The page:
Sharon Holcombe

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Sharon Holcombe
Posted about 2 years ago
E=mc² is only conditionally valid. While mass can turn into energies, an energy alone may not be equivalent to a mass.
Thank you for commenting. The experiments referenced didn't measure mass. They measured weight and presumed the equivalence to measuring mass. This is why I've focused on the concept of gravitation. Gravity, and by consequence, weight are quantum effects as I've described them. Using weight to gather data broadens the scope to include quantum behaviors. Moreover, according to the Einstein equation in general relativity, mass and electric energy are different because the existence of electric energy can change the Ricci tensor R(a, b) but not R.
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Sharon Holcombe
Posted about 2 years ago
E=mc² is only conditionally valid. While mass can turn into energies, an energy alone may not be equivalent to a mass.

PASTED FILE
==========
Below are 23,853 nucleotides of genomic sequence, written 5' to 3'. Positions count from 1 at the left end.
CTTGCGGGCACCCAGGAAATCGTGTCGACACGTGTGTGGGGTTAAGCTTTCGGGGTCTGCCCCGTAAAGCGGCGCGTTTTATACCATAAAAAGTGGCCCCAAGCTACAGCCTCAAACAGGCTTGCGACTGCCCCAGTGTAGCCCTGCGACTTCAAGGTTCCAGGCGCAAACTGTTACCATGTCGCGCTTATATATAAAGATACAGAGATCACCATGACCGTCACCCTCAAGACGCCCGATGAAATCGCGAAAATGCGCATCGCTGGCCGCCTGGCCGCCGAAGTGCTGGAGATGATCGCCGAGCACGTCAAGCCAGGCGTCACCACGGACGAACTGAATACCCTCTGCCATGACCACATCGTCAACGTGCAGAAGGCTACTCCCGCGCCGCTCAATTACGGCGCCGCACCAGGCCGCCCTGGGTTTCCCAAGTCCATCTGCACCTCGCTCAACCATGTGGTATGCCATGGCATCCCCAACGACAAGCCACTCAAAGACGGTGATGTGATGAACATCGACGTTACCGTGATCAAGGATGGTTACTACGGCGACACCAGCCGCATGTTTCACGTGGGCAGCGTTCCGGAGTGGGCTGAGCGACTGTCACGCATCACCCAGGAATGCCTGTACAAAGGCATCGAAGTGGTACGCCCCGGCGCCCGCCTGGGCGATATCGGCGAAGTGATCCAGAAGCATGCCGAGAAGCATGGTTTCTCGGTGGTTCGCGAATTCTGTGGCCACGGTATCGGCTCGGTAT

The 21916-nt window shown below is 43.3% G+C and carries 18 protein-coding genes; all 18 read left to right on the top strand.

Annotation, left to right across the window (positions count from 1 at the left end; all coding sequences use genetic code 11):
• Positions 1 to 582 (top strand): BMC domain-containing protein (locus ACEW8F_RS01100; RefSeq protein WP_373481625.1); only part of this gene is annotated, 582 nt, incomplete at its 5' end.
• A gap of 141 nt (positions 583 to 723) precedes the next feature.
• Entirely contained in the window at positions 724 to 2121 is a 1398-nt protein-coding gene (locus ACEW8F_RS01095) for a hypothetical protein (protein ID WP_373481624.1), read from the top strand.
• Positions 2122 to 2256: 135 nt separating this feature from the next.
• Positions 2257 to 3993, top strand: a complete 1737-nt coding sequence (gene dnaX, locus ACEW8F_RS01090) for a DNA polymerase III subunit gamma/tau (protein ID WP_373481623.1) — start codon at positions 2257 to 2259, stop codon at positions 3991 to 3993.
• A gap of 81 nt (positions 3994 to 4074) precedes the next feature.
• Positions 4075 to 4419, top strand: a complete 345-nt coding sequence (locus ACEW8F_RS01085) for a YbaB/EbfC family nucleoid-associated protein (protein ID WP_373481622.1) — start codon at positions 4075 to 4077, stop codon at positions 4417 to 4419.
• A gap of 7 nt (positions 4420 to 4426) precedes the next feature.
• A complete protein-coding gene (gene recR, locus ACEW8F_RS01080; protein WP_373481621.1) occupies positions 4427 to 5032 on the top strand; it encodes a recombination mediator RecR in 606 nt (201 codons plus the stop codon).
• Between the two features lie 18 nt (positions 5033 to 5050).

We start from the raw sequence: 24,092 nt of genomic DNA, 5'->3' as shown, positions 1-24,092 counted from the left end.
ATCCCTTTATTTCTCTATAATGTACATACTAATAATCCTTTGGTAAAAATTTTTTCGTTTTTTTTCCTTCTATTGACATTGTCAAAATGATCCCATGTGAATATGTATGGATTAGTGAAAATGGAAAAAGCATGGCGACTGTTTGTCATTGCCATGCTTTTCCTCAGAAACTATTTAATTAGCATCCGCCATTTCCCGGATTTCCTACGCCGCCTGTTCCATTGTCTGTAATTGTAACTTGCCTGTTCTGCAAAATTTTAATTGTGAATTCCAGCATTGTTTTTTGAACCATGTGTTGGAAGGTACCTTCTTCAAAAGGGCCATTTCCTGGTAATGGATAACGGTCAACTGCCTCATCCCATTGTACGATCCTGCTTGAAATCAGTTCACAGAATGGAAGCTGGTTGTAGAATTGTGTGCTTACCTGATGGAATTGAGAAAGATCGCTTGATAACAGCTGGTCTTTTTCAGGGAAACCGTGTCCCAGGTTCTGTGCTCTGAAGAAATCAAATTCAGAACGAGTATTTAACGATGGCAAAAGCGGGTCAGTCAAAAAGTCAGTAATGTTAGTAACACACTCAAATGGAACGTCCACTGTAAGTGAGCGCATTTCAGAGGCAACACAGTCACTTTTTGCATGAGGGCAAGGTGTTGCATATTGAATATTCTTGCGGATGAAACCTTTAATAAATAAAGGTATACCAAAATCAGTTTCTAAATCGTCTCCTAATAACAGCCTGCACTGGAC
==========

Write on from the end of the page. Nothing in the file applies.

Thank you very much for your response. The interpretation of quantum behaviors is often subjective and this is beyond the scope of our discussion, based on experimental facts. What we claim is only that there are some types of energy that by itself alone is not equivalent to mass. The electromagnetic energy is an example. While you have raised an interesting issue, this is however beyond the limited scope of our discussion at the present time..
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Sharon Holcombe
Posted about 2 years ago
E=mc² is only conditionally valid. While mass can turn into energies, an energy alone may not be equivalent to a mass.
Thank you very much for your information. However, it is not clear how these data support your theory from the coupling of charge-mass interaction. We know that the new coupling implies the weight reduction of the capacitor is proportional to the square of the capacitor potential difference as the experiment shows. So, we wonder whether your theory predicts this characteristic. Please also read T. Musha's paper as in the reference provided. In comparison Musha's data are more accurate than Buehler's.
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Sharon Holcombe
Posted about 2 years ago
E=mc² is only conditionally valid. While mass can turn into energies, an energy alone may not be equivalent to a mass.